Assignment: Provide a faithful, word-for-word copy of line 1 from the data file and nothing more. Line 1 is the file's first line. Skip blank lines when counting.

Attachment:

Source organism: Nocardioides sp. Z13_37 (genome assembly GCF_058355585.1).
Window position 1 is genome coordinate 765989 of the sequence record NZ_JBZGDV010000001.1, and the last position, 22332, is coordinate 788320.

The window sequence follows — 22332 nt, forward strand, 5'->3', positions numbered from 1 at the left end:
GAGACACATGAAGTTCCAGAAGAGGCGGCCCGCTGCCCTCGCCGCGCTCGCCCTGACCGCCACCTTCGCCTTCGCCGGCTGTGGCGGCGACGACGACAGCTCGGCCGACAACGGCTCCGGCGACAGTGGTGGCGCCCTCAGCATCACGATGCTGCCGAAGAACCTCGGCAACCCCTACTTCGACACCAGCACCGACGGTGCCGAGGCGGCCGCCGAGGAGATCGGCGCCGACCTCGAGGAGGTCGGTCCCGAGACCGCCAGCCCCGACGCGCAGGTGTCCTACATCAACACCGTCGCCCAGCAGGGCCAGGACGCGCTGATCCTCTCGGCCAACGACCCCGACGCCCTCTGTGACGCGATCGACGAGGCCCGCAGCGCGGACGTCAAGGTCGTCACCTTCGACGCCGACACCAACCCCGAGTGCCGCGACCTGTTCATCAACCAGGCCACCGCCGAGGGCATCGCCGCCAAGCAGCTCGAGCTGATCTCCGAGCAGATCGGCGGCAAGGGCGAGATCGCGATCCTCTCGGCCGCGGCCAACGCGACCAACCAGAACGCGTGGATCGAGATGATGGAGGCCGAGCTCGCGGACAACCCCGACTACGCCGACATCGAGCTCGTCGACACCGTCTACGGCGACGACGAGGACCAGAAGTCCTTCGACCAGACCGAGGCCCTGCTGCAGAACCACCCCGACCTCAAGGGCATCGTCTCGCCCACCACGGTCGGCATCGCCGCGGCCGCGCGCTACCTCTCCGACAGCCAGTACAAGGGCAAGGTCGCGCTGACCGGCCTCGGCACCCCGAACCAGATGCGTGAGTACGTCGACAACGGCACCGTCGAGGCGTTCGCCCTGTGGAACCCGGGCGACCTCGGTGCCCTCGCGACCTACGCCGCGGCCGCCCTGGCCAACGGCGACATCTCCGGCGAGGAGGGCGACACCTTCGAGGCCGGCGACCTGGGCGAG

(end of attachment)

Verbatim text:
Source organism: Nocardioides sp. Z13_37 (genome assembly GCF_058355585.1).